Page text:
Life Balance

It all stemmed from a recent text conversation with my son, a sophomore in college, and fierce perfectionist. He’s taking a difficult full course load and interning 12 hours a week. And he sings in the choir. And he rock climbs two or three days a week. And he has a social life. He was lamenting the need to manage his stress level, as he learned the hard way his freshman year about overdoing it. He, like many in his generation, feels the pressure to work ridiculously hard, all in hopes of graduating and getting a decent job.

He’s working a 40 to 50 hour week now for what? So he can go work for one of the coveted Fortune 100 companies where he’ll work most likely work a 60-hour week? Where does it end? Where does this obsession Americans have with a warped sense of success end? I’ve been intrigued by The Good Country Index which measures what each country on earth contributes to the common good of humanity, and what it takes away – a country that contributes to the greater common good. So guess where the U.S. is on this index. 21st.

I don’t know about you, but as a culture who touts hard work, I’m wondering what we’re working towards. Lately, I laugh when I hear the term: work-life balance. One, why does the word “work” come first? Two, what about family? Why isn’t family part of this phrase? Isn’t family more important than work?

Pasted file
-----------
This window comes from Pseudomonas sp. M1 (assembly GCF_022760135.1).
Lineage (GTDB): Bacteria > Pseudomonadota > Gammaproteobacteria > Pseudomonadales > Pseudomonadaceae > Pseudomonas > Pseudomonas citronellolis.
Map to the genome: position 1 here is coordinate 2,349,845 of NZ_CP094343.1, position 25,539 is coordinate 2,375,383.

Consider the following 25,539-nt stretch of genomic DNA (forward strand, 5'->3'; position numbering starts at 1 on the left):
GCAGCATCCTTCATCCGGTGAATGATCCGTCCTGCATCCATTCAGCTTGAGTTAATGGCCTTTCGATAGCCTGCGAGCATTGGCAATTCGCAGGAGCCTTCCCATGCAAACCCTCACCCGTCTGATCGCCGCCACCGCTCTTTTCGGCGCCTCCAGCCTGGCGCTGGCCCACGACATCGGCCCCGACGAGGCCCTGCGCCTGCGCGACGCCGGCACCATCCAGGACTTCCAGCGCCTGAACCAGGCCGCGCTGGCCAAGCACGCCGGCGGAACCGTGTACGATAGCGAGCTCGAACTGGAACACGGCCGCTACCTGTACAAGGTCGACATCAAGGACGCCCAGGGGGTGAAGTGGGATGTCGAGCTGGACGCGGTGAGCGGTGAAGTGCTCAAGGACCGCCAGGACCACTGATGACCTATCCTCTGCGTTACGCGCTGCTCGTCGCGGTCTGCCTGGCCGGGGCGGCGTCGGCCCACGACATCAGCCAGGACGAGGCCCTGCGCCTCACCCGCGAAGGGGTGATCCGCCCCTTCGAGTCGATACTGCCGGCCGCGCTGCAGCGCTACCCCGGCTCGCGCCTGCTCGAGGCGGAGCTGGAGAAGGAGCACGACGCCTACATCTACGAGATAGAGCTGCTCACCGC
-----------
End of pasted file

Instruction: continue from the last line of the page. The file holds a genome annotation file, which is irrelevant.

I’ve decided to change public opinion and take a stand on the importance of us all achieving LIFE BALANCE. Life is about family, fun, friends, food, travel, and happiness, while work is just a means to an end (and if we keep working at the pace we’re programmed as corporate warriors, that end will come sooner rather than later).

So back to my son. I’m trying to impress upon him the importance of sorting out his LIFE BALANCE while he’s still young. Instead of developing a work ethic, I want him to develop a life ethic – a drive to establish his guidelines now for enjoying life. One of the best books I’ve ever read is Slowing Down to the Speed of Life by Richard Carlson. Living in the present is such a catchphrase these days, but this books actually gives you the tools to do so.

A day doesn’t go by that someone doesn’t complain about how busy they are. They’re busy with that means to an end and not busy just having fun. We need to start with today’s generation of high school and college students and change the mindset of this country to one of life balance, with work simply being another one of the cogs in the wheel. We need to begin focusing on life balance and dropping the word “work.” We’re burning out tomorrow’s future leaders and where will that leave us in the Good Country Index? Don’t tell your students to “work hard”. Tell them to “learn…to enjoy life.”

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